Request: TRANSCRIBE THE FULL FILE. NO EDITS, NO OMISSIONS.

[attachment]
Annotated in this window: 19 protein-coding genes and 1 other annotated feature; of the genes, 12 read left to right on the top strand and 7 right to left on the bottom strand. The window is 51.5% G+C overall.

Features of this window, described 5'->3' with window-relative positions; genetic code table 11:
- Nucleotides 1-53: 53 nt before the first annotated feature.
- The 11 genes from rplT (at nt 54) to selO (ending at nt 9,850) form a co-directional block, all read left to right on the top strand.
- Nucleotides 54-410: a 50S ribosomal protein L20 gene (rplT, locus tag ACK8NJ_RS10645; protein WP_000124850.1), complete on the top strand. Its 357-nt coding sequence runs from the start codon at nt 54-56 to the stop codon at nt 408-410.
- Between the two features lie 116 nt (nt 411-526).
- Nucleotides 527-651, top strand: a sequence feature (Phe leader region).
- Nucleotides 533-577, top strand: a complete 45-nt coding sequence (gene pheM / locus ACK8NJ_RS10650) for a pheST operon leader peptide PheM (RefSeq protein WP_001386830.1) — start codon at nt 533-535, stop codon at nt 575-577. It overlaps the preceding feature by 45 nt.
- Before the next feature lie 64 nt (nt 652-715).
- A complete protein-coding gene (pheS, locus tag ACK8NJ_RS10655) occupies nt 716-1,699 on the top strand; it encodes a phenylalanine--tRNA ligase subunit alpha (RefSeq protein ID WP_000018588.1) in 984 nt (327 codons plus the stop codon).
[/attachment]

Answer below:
Annotated in this window: 19 protein-coding genes and 1 other annotated feature; of the genes, 12 read left to right on the top strand and 7 right to left on the bottom strand. The window is 51.5% G+C overall.

Features of this window, described 5'->3' with window-relative positions; genetic code table 11:
- Nucleotides 1-53: 53 nt before the first annotated feature.
- The 11 genes from rplT (at nt 54) to selO (ending at nt 9,850) form a co-directional block, all read left to right on the top strand.
- Nucleotides 54-410: a 50S ribosomal protein L20 gene (rplT, locus tag ACK8NJ_RS10645; protein WP_000124850.1), complete on the top strand. Its 357-nt coding sequence runs from the start codon at nt 54-56 to the stop codon at nt 408-410.
- Between the two features lie 116 nt (nt 411-526).
- Nucleotides 527-651, top strand: a sequence feature (Phe leader region).
- Nucleotides 533-577, top strand: a complete 45-nt coding sequence (gene pheM / locus ACK8NJ_RS10650) for a pheST operon leader peptide PheM (RefSeq protein WP_001386830.1) — start codon at nt 533-535, stop codon at nt 575-577. It overlaps the preceding feature by 45 nt.
- Before the next feature lie 64 nt (nt 652-715).
- A complete protein-coding gene (pheS, locus tag ACK8NJ_RS10655) occupies nt 716-1,699 on the top strand; it encodes a phenylalanine--tRNA ligase subunit alpha (RefSeq protein ID WP_000018588.1) in 984 nt (327 codons plus the stop codon).